Friday, August 31, 2012

Science Friday: The Strength Training Debate

Are these counterproductive?
Advice from the running community (coaches, magazines, books) always includes the plea to supplement your running with strength training. It can help correct muscle imbalances, prevent injuries, and improve your running economy. But most runners are resistant. We run because we love running, not hanging out in gyms heaving weights around. We sneak our runs into our already busy schedules, early in the morning, on our lunch break, after work while others are out enjoying social lives. Do we really need to make time for strength training also?

But when I stumbled upon an article about combining endurance training and strength training, I found that the scientific community seems to think the opposite. Since endurance training and strength training target two opposing mechanisms, it may be counterproductive to do both.  (Endurance training increases mitochondria in your muscles, while strength training increases growth of muscle cells, or hypertrophy.) The research seems to suggest strength training will interfere with the effects of our endurance training. (For example, the resources needed to increase mitochondria might be used up trying to increase muscle size.) Could it be true? Could we get away with skipping the weights? Would we have a scientific excuse to do so?

The short answer, unfortunately for all you running purists, is no, we can’t skip the weights just yet. While most of the articles I read mentioned this interference, their findings showed it didn’t really hold up.

One article was a recent meta-analysis (basically a combination of all previous data, reexamined for large trends) that compared groups that did strength training only, endurance exercise only (running or biking), or a combination. As expected, they did find some interference. Tests of power were the most striking: people who only strength trained had greater power than those who strength trained and did endurance work. This fit with their hypothesis: by supplementing running, weight lifters may sacrifice some power. But to us runners, what we care about is the endurance group compared to the strength + endurance group. In that comparison, people who did both strength and endurance training had improved power versus those that only did endurance training. (See figure below.) More importantly, adding strength training did not affect VO2 max, so lifting weights doesn’t interfere with all our work done on the roads. Additionally, body fat measures were lowest in the strength + endurance groups, and lower for runners than bikers. (Take that cyclists!) As a side note, high intensity exercise increased body fat loss the most, consistent with other research. (So keep up with those intervals if that’s what you’re looking for.)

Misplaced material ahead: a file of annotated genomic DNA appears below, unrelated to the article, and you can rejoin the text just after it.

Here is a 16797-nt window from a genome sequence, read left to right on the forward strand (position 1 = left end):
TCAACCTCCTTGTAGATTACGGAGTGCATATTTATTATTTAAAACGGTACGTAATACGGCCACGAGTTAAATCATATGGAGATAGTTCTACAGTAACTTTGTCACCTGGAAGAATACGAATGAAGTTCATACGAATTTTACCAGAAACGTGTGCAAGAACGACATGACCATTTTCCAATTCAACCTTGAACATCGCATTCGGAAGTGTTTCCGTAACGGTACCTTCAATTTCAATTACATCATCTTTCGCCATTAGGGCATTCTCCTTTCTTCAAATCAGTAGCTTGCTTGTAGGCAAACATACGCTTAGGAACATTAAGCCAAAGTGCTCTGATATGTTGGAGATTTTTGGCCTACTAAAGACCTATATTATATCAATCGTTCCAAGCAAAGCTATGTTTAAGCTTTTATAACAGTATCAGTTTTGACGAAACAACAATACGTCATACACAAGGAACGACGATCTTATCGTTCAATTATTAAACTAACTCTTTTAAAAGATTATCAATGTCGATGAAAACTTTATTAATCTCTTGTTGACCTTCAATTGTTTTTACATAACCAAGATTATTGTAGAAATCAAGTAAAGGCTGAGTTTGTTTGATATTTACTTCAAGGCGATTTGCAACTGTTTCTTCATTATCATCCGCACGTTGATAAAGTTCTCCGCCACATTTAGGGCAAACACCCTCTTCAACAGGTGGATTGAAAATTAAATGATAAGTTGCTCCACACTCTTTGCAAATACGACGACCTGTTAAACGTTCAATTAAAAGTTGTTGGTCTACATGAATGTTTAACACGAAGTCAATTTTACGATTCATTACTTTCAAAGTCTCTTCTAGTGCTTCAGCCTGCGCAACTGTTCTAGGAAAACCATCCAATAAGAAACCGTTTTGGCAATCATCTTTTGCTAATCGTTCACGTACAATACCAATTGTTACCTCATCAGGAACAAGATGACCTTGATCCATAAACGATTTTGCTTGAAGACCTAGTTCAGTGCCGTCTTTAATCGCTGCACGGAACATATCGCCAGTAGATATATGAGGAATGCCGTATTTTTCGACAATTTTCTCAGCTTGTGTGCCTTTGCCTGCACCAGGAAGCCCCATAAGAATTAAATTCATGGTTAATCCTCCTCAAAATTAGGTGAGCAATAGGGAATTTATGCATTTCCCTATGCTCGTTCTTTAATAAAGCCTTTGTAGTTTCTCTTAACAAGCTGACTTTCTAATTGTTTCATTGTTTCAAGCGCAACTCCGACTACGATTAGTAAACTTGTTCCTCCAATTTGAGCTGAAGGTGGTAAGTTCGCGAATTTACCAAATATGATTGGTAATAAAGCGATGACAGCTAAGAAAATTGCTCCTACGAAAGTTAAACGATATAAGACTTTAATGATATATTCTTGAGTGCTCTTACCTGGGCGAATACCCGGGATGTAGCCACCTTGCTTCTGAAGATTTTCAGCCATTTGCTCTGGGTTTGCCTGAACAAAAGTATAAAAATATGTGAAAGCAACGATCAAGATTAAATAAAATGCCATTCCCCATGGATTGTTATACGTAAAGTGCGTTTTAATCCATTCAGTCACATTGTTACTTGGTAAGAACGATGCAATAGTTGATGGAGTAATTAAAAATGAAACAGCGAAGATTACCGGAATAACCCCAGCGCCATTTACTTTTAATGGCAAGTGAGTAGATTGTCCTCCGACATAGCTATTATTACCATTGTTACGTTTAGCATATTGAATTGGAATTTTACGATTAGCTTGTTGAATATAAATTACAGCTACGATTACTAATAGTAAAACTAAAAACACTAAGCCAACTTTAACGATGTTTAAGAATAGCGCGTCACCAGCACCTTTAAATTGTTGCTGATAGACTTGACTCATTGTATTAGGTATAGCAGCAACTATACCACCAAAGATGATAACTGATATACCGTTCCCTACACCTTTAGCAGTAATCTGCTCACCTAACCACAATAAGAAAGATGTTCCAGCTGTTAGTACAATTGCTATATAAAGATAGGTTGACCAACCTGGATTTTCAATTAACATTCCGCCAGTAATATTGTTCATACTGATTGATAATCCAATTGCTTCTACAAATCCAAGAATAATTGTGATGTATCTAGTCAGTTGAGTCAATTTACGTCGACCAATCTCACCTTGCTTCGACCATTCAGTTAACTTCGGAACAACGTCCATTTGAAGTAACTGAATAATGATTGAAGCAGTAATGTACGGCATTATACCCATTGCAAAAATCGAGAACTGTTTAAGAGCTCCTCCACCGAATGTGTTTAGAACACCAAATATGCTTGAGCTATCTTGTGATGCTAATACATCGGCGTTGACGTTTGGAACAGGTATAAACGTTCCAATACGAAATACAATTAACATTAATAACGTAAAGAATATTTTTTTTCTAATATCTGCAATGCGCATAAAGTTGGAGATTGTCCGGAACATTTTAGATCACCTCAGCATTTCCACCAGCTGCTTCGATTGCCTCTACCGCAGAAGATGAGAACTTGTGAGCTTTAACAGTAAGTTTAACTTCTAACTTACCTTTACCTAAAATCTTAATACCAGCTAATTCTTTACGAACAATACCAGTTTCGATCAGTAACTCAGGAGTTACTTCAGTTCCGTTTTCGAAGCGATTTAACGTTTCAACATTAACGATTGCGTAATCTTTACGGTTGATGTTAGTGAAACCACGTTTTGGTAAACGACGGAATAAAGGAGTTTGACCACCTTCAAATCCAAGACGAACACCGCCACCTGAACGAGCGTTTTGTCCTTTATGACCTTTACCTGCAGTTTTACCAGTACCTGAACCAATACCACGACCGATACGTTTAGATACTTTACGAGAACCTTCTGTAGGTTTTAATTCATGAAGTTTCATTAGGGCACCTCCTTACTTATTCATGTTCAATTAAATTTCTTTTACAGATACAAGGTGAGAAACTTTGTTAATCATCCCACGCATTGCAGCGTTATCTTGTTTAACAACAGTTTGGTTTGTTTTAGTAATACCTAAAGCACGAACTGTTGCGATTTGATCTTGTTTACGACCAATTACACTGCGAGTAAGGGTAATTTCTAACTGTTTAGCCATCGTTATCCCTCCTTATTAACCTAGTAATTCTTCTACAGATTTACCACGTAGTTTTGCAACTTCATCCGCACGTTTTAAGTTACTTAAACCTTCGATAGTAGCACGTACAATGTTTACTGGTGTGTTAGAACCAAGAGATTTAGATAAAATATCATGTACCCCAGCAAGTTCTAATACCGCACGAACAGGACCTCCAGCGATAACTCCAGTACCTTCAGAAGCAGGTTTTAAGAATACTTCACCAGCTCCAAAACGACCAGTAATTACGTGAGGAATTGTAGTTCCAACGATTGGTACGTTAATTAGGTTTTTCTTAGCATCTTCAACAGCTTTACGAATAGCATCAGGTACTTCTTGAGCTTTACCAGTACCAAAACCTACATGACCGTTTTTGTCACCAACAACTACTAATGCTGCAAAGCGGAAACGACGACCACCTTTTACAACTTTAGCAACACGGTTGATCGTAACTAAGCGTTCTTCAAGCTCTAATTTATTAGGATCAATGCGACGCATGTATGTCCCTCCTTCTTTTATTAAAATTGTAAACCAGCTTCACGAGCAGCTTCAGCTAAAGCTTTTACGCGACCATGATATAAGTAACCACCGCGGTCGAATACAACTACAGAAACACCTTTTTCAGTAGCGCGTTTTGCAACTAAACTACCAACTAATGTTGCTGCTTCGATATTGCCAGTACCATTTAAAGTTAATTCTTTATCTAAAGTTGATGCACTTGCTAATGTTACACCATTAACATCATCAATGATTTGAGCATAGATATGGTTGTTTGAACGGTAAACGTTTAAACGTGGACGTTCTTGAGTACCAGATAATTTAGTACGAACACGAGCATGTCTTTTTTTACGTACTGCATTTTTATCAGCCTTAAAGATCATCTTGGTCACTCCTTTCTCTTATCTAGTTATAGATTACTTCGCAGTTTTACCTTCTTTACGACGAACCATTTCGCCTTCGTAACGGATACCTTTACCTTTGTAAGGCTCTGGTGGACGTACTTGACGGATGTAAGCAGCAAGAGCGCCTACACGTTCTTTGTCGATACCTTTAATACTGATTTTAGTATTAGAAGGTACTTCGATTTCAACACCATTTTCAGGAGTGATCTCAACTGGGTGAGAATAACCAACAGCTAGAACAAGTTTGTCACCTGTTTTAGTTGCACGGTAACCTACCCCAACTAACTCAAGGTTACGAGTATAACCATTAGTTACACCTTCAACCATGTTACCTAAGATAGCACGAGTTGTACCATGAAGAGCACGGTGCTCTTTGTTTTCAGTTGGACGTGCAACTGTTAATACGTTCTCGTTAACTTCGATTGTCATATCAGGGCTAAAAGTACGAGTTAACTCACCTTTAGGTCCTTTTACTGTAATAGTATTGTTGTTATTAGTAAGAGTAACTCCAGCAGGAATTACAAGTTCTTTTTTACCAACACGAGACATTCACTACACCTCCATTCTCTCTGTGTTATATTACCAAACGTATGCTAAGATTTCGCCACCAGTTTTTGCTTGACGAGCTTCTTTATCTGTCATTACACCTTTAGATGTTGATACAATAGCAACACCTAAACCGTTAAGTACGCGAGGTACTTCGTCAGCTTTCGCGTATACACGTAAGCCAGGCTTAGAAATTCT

For us runners, we are most concerned with the comparison between endurance training alone (checkered bars) and endurance training + strength training ("concurrent," horizontal lined bars.) In all categories, adding strength training either helps or doesn't hurt.
So it seems like it’s not as bad as some research would imply. But does it help? What does it mean practically, and why should we bother?

Another group did a review of the literature (the difference from a meta-analysis is they didn’t reanalyze any data.) They found improved endurance capacity (measured by time trials or time to exhaustion) when there was a combination of strength and endurance training. This was true for both short trials (less than 15 minute time trials) and longer trials (over 30 minutes.) They also found that sprinting at the end of the trial (the finishing kick) was improved with strength training. Interestingly, they found that these improvements were made without increasing hypertrophy. The authors speculate that in this case the interference might be a good thing, because it prevents hypertrophy while still allowing for some improvements. So while strength training is helping, it’s not causing you to bulk up, something most runners will be happy to hear. (This article says that lots of reps of heavy weights are best, although I’ve read just the opposite elsewhere. That will have to be a story for another day.)

So here is what the advice for runners is built on: if you strength train, you can run faster over shorter distances, longer distances, have a better finishing kick, and not fatigue as quickly. And no, you won’t bulk up.

Crap, the coaches/magazines/books were right. Time to hit the weights.

On a completely unrelated note, there was an interesting piece this week about changing the way we sell exercising. In a world fueled by a desire for instantaneous results, it seems long term benefits of exercising (living longer and healthier) aren’t enough to encourage people to start exercising. So if you are trying to convince friends and family to develop healthy habits, you might want to emphasize how awesome you feel after a run or from being a runner, rather than how awesome it will be to live longer and healthier. (Good luck selling them on the lifting.)

Dream big,

1 comment :

  1. I recently wrote about something similar on my website. I agree that by performing strength and endurance exercises increases muscular endurance. When you think about it, it makes complete sense. By increasing your strength (primarily by squatting) it makes it easier for your muscles to do the work when running.

    Its also worth mentioning that the speed of the exercise is important, not just the rep range. For example, moving the barbell as quickly as possible for 15 repetitions.